IT CAME FROM BENEATH THE SEA (1955)

itcame2

Original rank: 1588 (51%)
Adjusted rank: 1612 (51%)

It Came from Beneath the Sea manages a 24-spot jump but doesn’t shake its 51%. This is another one I found disappointing, certainly not by its special effects, which are still awesome thanks largely to Ray Harryhausen; but because the story framing them was much less well done than other favorite Hollywood creature features of the 1950s like Them! and The Beast from 20,000 Fathoms.

 

-20-
EVIL DEAD II (1987)

evildead2

Original rank: 1510 (51%)
Adjusted rank: 1531 (53%)

Evil Dead II has been in and out of the “gateway” position into the top half of my chart; that is, when I add a new title, this is the one it often comes up against, being at the middle. I honestly don’t know which way this one will head over time, but the 2% indicates an appreciation in hindsight. Sam Raimi’s ingenuity and Bruce Campbell’s campy, cult-status-cementing performance will be the deciding factors.

 

-19-
PHANTASM (1979)

phantasm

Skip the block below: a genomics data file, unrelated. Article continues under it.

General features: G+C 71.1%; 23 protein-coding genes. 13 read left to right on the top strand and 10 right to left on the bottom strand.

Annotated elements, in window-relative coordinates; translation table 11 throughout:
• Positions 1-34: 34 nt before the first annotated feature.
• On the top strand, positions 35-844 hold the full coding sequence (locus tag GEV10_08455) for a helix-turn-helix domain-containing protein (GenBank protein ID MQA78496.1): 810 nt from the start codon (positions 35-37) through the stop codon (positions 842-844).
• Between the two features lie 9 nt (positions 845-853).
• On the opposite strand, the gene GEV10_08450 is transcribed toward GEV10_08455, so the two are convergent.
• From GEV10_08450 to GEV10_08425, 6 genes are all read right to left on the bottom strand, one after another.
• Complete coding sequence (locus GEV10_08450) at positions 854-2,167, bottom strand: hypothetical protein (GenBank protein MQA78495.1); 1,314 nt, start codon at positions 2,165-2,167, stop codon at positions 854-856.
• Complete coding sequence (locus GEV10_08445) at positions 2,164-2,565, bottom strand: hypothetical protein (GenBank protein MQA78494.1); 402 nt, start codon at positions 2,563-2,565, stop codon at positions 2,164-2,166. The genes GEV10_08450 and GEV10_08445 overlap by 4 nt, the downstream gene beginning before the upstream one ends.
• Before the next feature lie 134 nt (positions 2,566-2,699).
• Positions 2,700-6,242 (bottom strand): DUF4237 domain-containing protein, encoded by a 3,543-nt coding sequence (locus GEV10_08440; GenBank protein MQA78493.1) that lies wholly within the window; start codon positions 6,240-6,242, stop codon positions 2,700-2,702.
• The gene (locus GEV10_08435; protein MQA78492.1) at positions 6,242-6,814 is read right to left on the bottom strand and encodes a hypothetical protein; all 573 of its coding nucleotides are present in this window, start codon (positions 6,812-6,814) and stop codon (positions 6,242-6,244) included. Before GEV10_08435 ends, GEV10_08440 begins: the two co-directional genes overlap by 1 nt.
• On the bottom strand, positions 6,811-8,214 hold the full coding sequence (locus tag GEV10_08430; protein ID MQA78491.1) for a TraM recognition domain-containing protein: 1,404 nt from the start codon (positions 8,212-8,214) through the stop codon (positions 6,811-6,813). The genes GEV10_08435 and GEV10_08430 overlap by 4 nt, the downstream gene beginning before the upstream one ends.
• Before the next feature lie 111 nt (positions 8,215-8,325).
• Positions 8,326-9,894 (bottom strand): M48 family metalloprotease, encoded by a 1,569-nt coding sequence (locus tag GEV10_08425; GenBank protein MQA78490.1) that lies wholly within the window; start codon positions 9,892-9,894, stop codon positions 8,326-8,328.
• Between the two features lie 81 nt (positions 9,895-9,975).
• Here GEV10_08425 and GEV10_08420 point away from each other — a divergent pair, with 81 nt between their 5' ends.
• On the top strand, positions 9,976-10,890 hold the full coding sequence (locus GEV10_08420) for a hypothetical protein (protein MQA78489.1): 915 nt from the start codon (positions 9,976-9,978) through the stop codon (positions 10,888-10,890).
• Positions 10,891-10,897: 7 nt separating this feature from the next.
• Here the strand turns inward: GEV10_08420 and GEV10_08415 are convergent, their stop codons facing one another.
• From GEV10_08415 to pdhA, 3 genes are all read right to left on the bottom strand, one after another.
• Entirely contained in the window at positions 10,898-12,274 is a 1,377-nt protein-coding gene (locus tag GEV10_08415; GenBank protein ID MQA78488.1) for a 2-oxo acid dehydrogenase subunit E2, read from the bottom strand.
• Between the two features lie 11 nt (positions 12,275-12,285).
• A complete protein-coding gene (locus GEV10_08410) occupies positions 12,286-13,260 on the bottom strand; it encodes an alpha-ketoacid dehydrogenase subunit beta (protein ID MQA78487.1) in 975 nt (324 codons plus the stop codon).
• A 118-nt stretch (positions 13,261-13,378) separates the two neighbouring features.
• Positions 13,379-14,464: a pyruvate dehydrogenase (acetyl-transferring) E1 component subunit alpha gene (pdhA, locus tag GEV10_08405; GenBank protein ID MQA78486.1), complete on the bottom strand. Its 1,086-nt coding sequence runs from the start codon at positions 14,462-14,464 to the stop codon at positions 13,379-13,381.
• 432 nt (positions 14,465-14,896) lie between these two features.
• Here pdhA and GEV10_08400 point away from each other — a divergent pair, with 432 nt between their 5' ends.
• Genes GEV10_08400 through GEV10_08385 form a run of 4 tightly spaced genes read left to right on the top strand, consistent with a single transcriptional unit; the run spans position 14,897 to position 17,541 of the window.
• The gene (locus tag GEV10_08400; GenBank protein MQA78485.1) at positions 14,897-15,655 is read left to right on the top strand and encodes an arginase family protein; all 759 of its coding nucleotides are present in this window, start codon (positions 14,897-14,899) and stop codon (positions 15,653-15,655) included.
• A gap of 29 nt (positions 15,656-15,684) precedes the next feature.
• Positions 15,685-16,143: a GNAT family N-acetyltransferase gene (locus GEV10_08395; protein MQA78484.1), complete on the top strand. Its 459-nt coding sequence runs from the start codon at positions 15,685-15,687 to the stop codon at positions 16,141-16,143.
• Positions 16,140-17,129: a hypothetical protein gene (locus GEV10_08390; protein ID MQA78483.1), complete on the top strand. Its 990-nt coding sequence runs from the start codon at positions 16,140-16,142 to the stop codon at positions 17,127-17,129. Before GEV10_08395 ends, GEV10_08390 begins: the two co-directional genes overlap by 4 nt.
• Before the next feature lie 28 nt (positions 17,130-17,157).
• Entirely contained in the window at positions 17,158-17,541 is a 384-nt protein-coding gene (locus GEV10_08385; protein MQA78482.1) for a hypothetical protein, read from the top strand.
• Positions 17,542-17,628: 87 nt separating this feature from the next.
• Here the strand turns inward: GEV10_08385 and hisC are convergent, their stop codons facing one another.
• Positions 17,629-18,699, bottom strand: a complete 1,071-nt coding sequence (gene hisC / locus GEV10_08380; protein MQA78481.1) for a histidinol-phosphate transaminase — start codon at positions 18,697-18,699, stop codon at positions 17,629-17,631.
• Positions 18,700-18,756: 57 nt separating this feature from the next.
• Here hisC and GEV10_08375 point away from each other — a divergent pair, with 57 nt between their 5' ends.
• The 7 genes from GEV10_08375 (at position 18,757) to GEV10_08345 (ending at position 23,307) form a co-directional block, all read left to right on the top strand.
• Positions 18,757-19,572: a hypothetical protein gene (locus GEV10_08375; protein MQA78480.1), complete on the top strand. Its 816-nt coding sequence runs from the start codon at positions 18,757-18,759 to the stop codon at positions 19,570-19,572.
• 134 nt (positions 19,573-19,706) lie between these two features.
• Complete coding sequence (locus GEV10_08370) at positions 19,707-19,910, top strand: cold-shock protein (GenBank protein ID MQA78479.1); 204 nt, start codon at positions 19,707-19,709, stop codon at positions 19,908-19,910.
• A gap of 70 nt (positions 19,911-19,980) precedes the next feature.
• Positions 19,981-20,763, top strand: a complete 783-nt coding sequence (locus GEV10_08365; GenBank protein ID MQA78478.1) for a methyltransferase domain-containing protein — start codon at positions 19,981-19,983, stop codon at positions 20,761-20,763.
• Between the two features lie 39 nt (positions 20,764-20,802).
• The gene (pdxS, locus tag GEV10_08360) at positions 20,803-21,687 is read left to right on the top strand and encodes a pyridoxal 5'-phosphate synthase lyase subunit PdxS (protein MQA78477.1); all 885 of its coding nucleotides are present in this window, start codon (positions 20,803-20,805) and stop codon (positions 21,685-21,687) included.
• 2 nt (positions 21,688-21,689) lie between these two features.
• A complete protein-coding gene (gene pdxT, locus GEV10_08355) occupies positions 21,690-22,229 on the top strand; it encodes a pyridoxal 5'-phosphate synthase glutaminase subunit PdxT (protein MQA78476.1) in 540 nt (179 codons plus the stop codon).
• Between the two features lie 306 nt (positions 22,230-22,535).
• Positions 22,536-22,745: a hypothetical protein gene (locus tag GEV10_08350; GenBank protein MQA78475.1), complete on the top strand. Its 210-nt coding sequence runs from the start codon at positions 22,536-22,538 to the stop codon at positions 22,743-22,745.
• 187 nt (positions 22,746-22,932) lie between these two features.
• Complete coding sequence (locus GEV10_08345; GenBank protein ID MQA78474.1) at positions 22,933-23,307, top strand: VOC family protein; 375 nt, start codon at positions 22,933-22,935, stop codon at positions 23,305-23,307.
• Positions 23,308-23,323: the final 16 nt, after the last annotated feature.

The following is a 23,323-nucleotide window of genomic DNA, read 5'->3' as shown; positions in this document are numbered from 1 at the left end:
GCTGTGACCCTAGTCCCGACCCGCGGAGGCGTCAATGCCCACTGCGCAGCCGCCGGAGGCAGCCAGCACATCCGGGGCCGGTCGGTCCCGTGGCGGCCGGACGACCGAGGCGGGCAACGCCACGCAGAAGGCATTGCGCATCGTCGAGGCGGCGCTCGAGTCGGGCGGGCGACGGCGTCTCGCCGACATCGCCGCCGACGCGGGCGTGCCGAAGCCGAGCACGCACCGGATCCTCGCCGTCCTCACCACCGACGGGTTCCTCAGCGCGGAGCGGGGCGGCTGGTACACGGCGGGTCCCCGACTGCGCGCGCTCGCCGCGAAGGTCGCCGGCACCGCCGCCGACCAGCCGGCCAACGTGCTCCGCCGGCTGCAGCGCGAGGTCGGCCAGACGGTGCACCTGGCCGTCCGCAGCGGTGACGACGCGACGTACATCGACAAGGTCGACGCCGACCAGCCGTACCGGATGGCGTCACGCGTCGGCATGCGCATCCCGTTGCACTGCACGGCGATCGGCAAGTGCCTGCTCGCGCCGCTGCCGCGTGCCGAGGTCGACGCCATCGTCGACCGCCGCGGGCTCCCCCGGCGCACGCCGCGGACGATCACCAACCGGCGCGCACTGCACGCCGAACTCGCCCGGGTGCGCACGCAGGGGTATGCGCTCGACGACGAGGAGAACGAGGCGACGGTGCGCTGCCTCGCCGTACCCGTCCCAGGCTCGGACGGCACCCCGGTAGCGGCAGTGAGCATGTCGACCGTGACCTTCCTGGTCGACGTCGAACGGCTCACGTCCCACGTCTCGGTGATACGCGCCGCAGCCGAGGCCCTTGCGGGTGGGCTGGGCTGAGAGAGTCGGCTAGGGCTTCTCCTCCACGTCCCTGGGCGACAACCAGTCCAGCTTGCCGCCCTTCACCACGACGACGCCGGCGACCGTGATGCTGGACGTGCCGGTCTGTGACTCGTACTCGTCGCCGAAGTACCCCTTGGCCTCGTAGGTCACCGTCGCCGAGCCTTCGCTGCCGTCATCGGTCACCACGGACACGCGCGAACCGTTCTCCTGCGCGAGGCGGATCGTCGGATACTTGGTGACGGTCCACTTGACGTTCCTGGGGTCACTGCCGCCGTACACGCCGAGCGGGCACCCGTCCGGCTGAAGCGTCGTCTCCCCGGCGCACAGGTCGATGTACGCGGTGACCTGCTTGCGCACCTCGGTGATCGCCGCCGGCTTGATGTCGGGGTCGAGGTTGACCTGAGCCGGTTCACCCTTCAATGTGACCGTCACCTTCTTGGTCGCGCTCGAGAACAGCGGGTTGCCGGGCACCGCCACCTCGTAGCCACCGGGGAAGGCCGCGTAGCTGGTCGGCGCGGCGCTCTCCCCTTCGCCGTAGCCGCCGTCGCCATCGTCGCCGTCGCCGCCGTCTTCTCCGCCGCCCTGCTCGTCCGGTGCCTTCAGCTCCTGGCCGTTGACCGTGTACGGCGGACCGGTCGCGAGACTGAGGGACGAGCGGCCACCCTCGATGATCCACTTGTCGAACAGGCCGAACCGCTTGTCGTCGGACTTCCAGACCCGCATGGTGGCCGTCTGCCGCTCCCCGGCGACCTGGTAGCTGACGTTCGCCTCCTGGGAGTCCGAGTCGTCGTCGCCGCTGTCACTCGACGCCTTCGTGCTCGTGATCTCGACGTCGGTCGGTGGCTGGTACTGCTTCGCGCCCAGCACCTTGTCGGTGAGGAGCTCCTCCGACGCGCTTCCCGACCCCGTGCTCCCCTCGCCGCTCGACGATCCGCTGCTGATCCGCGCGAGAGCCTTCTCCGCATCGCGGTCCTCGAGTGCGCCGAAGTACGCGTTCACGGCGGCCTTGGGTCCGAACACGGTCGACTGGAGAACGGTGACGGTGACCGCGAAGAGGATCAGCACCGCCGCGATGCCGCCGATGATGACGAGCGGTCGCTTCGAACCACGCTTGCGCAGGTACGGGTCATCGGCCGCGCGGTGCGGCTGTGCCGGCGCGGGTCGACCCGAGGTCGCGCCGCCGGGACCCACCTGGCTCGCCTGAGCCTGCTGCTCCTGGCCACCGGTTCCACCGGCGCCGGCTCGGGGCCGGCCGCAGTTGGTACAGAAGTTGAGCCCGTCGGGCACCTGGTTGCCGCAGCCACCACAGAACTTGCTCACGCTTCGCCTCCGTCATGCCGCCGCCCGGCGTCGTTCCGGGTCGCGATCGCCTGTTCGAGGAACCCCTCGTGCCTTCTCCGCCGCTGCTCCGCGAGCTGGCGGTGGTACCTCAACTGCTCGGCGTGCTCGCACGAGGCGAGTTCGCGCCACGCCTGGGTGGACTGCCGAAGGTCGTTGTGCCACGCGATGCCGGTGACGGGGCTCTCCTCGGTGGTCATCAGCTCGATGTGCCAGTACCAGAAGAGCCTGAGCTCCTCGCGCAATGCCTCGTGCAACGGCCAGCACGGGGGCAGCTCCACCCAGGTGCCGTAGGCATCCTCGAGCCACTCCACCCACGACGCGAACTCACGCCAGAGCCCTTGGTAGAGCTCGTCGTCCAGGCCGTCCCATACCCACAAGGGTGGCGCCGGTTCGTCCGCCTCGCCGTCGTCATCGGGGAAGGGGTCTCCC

Original rank: 1206 (63%)
Adjusted rank: 1425 (56%)

Phantasm probably doesn’t deserve to have fallen even further, and I think it’ll probably rise back up a bit over time.

 

-18-
CAT PEOPLE (1942)

catpeople

Original rank: 1607 (51%)
Adjusted rank: 1297 (60%)

Cat People managed to rise a couple hundred spots, thanks in no small part to the fact that it’s just a technically well-made film. It’s my aversion to some of the norms of the time period (xenophobia and animal abuse being unfortunately among those crimes) that will keep it from making a showing in the Top 1000.

 

-17-
XTRO (1982)

xtro

Original rank: 1894 (42%)
Adjusted rank: 1261 (62%)

Another 20% leap, this time from the bottom half well into the top half. Xtro is the one that has appreciated the most in my mind, and rather quickly. It may have been the tug-of-war between my awe at its visual effects and my repulsion to those same visual effects. I’m sure it also helps that this has become somewhat of a favorite in the past month among my fellow horror aficionados. It’s a strange film to bond over, but hey, if it works, it works.